NASHVILLE, March 20 -- Francisco Garcia was in front of the Georgia Tech bench when he released a three-point shot and began backpedaling downcourt. As the ball swished through the net, Garcia bumped into a frustrated-looking Georgia Tech Coach Paul Hewitt, who slid out of Garcia's way and took a seat on the Georgia Tech bench.
There was nothing Hewitt could do.
Louisville forward Francisco Garcia reacts to the crowd as he leaves the court following the Cardinals' win over Georgia Tech.
(Tami Chappell - Reuters)
It was that kind of afternoon as the Cardinals shot 52.4 percent and made 10 three-point shots on their way to a 76-54 spanking of Georgia Tech at Gaylord Entertainment Center.
The fourth-seeded Cardinals (31-4), who will face top seed Washington in Albuquerque on Thursday, are in the round of 16 for the first time since 1997, when Denny Crum's Cardinals lost to North Carolina in the region final.
"Once you get to the Sweet 16, that's when the real fun starts," said Louisville Coach Rick Pitino, who is in his fourth season at Louisville. "I told my team after the game that now is the time when they really can have some fun."
Playing in front of a pro-Louisville crowd, Pitino's team had fun from the opening tip Sunday night. The Cardinals hit their first six shots, including four three-pointers, and took an early 16-6 lead.
Garcia scored 18 of his game-high 21 points during the first half and helped the Cardinals get rolling with his first shot, making an NBA-length three-pointer while falling onto his back.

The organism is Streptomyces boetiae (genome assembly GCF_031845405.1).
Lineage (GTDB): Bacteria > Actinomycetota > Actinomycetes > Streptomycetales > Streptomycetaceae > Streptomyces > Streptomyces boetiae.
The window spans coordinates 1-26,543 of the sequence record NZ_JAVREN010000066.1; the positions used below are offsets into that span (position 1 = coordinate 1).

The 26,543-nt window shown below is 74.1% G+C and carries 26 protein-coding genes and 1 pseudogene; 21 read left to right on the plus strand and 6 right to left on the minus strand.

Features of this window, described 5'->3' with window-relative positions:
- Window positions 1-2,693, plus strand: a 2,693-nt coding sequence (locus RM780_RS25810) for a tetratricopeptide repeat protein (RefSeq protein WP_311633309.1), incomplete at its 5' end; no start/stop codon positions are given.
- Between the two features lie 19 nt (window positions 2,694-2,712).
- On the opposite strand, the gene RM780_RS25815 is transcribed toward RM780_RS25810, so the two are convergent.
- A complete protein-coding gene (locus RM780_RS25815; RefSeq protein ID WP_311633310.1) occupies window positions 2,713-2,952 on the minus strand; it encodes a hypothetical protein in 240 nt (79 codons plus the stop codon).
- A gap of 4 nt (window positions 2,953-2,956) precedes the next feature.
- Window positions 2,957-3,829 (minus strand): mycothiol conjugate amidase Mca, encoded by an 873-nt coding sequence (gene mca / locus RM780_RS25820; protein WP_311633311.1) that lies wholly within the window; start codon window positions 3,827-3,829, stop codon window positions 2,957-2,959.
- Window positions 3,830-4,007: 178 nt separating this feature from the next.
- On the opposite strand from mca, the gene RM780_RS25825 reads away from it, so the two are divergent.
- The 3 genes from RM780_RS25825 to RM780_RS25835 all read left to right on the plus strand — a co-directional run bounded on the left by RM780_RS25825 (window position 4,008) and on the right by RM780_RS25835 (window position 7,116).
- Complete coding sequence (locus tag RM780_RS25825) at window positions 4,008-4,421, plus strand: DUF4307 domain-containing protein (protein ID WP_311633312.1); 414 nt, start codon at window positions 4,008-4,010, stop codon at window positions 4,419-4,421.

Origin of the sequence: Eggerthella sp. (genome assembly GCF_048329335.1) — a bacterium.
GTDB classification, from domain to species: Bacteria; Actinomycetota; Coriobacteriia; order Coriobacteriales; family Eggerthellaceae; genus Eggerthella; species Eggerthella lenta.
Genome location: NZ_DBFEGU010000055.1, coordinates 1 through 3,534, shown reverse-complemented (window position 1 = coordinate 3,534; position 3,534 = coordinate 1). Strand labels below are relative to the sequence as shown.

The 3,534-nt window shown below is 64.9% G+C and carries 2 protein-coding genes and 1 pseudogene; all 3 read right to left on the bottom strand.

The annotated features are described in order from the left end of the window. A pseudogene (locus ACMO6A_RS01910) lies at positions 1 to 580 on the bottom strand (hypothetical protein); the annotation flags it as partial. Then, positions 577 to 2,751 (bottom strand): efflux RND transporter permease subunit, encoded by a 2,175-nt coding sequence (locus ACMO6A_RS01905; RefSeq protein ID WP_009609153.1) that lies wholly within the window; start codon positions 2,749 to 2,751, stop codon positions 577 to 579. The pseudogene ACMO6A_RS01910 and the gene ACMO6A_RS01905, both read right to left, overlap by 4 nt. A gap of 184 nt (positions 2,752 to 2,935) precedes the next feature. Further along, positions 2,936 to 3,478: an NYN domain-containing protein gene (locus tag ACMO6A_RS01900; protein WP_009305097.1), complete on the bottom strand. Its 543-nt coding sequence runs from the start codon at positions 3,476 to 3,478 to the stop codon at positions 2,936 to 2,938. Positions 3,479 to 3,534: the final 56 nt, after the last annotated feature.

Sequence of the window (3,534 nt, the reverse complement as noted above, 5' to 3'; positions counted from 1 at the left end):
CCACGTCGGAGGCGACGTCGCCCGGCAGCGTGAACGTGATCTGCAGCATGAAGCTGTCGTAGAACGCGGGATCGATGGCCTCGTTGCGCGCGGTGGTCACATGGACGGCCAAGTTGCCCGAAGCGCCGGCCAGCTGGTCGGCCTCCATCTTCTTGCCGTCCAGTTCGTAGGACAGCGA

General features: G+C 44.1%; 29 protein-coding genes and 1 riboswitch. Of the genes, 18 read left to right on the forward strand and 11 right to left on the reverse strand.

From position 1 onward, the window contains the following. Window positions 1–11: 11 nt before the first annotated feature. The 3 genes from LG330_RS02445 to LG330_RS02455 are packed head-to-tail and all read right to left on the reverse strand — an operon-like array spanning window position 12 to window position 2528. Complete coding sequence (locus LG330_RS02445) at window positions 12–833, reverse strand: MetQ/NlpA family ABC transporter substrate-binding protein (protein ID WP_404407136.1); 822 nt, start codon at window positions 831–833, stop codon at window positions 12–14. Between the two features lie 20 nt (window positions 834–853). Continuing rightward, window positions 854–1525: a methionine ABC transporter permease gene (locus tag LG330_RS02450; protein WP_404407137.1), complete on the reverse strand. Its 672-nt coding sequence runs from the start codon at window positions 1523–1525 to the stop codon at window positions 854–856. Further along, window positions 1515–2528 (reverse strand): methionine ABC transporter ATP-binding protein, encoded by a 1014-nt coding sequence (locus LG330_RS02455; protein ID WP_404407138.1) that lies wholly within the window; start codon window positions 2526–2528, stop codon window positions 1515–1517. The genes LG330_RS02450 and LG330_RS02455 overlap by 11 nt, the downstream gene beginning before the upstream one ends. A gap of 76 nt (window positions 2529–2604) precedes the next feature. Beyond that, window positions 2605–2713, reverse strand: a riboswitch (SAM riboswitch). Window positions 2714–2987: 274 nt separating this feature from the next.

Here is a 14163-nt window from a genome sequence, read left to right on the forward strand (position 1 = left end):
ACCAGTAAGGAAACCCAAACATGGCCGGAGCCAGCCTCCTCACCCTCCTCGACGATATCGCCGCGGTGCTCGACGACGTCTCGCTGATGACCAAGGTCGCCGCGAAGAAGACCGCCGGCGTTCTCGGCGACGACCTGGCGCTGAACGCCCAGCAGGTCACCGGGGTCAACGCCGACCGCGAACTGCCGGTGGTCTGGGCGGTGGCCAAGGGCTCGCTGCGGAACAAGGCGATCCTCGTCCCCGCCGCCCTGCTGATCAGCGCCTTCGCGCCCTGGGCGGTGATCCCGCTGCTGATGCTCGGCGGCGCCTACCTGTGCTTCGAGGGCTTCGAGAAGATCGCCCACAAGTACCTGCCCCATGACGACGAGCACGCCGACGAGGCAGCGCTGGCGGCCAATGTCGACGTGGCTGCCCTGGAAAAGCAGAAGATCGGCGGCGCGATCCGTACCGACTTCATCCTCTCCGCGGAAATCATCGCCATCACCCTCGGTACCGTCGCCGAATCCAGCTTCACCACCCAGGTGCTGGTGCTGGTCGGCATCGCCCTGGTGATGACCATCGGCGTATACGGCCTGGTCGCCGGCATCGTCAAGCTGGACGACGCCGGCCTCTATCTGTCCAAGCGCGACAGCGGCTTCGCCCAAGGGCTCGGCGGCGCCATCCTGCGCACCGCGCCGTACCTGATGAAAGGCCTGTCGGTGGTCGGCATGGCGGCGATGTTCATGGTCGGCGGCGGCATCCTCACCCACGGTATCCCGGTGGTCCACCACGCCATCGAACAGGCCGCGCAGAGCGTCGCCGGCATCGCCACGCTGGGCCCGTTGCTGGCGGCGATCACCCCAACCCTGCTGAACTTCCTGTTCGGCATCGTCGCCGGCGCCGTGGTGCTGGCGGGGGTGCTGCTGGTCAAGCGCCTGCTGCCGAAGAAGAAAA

Louisville guard Larry O'Bannon, who finished with 16 points and made 5 of 7 shots, opened the game's scoring by nailing a long three-pointer from the top of the key.
"It was great," said O'Bannon, a Louisville native who remembers cheering for the Cardinals the last time they made it this far. "I came out and hit the first one, then Francisco got going, then other people got flowing. We just seemed to be making all of our shots and that fed our defense. We just carried it from there."
Georgia Tech (20-12) never recovered from the opening barrage, trailed 45-30 at halftime and never got closer than 52-43 in the second half. The Yellow Jacket never got their fast break going, couldn't create high-percentage shots against Louisville's half-court zone and were outrebounded 33-16.
Center Luke Schenscher led Georgia Tech with 13 points and guard Jarrett Jack added 11, but guards B.J. Elder and Will Bynum combined to score 11 points on 4-of-15 shooting.
Georgia Tech forward Ismail Muhammad, who missed the ACC tournament and Friday's first-round win over George Washington because of patellar tendinitis in his right knee, attempted to play Sunday, but was visibly bothered by the knee and didn't score in his 12 minutes.
It was Georgia Tech's lowest scoring output since a 60-56 loss to Duke on Feb. 23.
"They did a great job of staying out on the shooters," Elder said. "I think that was their main focus, to try to make us score from the inside. Even when we drove, they stayed outside the shooters."
Despite their struggles, the Yellow Jackets trailed 54-43 and were hanging around when O'Bannon came up with an offensive rebound and kicked the ball out to a wide-open Taquan Dean, who made the first of his three consecutive three-pointers.
When Dean's third three-pointer sailed through with 5 minutes 36 seconds left to give Louisville a 63-45 lead, the small patch of Georgia Tech fans slumped in their seats, and the Georgia Tech players knew they were done.
"We put [ourselves] in position to come right back and attack them, but then they came down and hit some big shots," Jack said. "That was it right there."
The victory seemed to confirm Pitino's belief that Louisville was deserving of a higher seed. The Cardinals have won 20 of their last 21 games and are playing with a high level of confidence.
"If you tell me that they are a four seed, you're nuts," Hewitt said. "You're nuts. That is a great basketball team."